Top positive review
Outstanding Book. Highly Recommend.
Reviewed in the United States on February 3, 2019
I started playing music (guitar) in 1975, I started recording on a Teac 144 in 1981 and then to 1/2 in tape around 1987.
I have read countless books on recording. Went to school for engineering for a year way back when. As they say life gets in the way and here I am 30 years later still trying to record and write in my new and improved home studio. I will simply say this:
I wish I had Eric as a teacher at the school I attended. And I wish we had the home recording capabilities back then as we do now.
This book breaks down the recording process to it's simplest and most important aspect, the music. This is not an overly technical book that is going to sometimes put you to sleep. No mind numbing, coma inducing lectures here.
It's truly a manual on how to record damn near every instrument, including tried and true methods, the authors personal preferences, and alternate ways that he might not always agree with, pitfalls to watch (listen for) and why you're doing what you're doing. Laid out in a way that keeps you totally engaged. There is even a section where he sits you down in front of your DAW to identify phase issues and other things so you know what to listen for.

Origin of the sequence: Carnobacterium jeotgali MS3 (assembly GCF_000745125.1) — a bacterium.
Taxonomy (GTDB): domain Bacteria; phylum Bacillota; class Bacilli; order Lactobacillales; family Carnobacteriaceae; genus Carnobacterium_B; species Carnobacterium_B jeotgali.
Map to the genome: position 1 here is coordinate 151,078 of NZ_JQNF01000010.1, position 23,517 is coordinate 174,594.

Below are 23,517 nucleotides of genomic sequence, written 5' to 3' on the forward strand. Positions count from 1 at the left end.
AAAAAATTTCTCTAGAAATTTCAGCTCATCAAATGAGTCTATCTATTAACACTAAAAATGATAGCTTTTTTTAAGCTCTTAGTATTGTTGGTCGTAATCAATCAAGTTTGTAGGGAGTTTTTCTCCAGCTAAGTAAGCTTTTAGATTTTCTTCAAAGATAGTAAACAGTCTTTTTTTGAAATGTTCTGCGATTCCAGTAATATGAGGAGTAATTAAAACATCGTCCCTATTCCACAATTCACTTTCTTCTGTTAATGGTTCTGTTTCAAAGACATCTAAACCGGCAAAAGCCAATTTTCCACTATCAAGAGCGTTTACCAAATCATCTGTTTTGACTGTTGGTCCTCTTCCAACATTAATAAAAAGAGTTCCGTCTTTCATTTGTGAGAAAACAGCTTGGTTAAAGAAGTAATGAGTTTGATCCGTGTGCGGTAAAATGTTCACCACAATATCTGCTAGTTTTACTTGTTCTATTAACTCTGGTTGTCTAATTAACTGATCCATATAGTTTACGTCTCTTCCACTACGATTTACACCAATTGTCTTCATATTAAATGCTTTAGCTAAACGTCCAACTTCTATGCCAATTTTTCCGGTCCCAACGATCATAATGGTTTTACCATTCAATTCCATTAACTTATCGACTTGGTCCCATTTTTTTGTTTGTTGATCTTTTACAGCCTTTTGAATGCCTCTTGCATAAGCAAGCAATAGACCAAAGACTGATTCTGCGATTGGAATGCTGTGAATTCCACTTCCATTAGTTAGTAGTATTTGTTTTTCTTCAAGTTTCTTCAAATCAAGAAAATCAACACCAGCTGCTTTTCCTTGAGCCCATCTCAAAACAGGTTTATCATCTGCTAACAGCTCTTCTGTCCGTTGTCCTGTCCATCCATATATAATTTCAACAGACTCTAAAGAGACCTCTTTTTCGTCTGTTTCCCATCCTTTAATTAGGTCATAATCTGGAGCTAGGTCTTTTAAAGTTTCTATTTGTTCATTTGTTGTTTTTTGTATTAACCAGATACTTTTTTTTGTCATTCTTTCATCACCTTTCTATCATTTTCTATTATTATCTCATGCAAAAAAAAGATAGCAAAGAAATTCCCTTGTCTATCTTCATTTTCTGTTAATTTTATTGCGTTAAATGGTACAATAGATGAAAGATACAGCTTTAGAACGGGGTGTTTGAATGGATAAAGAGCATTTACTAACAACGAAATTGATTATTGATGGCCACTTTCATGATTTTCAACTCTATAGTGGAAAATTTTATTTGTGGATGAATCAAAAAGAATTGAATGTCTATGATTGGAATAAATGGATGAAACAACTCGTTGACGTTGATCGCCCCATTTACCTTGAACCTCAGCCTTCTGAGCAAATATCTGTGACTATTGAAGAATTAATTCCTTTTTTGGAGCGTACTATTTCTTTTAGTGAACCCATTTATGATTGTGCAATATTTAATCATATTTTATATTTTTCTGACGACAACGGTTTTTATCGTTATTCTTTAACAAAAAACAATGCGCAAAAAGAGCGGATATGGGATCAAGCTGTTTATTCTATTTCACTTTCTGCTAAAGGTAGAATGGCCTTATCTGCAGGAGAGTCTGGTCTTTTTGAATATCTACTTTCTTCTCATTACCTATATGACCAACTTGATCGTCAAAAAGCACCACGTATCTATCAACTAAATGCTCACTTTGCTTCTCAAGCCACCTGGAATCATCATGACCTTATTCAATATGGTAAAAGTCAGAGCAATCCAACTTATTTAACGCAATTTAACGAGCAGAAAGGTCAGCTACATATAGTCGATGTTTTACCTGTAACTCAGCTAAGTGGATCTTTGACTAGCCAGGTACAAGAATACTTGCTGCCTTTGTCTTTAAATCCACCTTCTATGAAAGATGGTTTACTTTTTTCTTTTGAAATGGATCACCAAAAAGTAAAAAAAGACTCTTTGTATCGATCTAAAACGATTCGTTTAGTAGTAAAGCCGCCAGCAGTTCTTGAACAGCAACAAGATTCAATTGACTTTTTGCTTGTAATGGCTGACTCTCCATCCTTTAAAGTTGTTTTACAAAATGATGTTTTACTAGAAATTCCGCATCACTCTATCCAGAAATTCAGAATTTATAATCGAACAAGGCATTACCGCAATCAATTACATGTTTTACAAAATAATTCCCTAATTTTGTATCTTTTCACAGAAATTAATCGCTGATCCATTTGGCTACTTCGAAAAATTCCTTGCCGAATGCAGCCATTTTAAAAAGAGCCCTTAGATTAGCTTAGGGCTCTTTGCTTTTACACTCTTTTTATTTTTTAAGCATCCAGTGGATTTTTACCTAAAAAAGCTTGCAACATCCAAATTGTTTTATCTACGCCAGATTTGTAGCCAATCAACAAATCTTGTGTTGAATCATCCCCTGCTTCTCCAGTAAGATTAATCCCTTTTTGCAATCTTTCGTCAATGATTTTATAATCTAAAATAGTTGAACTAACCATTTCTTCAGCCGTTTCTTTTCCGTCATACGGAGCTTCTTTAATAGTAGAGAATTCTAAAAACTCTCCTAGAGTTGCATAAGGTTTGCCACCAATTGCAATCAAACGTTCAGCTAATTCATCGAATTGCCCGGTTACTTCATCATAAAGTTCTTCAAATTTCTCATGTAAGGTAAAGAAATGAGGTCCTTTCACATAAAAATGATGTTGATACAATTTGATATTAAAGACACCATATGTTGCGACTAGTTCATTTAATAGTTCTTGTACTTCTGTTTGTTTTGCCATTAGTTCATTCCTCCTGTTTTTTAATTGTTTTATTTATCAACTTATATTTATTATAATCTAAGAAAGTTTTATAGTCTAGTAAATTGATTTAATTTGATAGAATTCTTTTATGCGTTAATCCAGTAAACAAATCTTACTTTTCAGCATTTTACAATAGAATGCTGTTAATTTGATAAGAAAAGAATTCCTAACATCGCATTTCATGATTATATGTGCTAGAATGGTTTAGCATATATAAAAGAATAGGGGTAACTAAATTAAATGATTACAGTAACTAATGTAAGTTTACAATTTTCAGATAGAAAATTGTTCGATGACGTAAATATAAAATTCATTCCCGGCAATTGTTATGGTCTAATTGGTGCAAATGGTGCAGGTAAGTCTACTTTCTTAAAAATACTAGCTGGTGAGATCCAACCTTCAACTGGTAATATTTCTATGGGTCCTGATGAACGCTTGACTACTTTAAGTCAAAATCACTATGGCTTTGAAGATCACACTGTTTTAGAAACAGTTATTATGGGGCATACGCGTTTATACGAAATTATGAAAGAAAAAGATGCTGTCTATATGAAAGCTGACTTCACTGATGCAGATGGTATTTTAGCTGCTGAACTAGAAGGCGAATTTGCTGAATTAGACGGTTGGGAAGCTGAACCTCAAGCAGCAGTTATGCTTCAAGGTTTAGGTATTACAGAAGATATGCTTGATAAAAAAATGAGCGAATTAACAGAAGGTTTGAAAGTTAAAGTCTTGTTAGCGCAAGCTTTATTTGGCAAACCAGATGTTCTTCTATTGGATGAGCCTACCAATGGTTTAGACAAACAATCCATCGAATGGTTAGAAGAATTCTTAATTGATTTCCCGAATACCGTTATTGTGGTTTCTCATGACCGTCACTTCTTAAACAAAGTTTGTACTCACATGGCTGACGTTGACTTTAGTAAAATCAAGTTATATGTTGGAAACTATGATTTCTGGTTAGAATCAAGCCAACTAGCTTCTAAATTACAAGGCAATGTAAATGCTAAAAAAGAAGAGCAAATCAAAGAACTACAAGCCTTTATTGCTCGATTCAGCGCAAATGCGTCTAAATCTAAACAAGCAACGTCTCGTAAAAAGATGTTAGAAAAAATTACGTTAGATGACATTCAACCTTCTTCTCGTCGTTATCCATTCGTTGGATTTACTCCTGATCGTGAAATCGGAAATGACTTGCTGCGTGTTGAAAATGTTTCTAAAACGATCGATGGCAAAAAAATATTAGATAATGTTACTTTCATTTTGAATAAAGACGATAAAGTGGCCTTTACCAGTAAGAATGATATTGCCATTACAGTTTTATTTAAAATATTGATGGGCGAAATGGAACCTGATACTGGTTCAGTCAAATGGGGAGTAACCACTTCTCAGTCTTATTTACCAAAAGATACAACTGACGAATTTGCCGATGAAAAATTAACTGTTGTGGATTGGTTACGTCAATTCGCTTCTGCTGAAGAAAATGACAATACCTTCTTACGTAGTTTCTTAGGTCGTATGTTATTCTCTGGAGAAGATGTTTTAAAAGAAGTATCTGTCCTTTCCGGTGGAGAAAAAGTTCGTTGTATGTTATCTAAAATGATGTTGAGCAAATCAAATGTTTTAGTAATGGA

It's a very practical, realistic way to try to create the best recordings with what you have to work with.
So far I have bought 4 of this author's books and have finished two of them, the other being "Zen and the Art of Recording". Next up is "Zen and the Art of Mixing" and the Zen and the Art of Producing."
This book is a roadmap created by someone who's been there. And your final destination, if you chose to follow it, is a great deal of applicable recording knowledge and a really fun journey.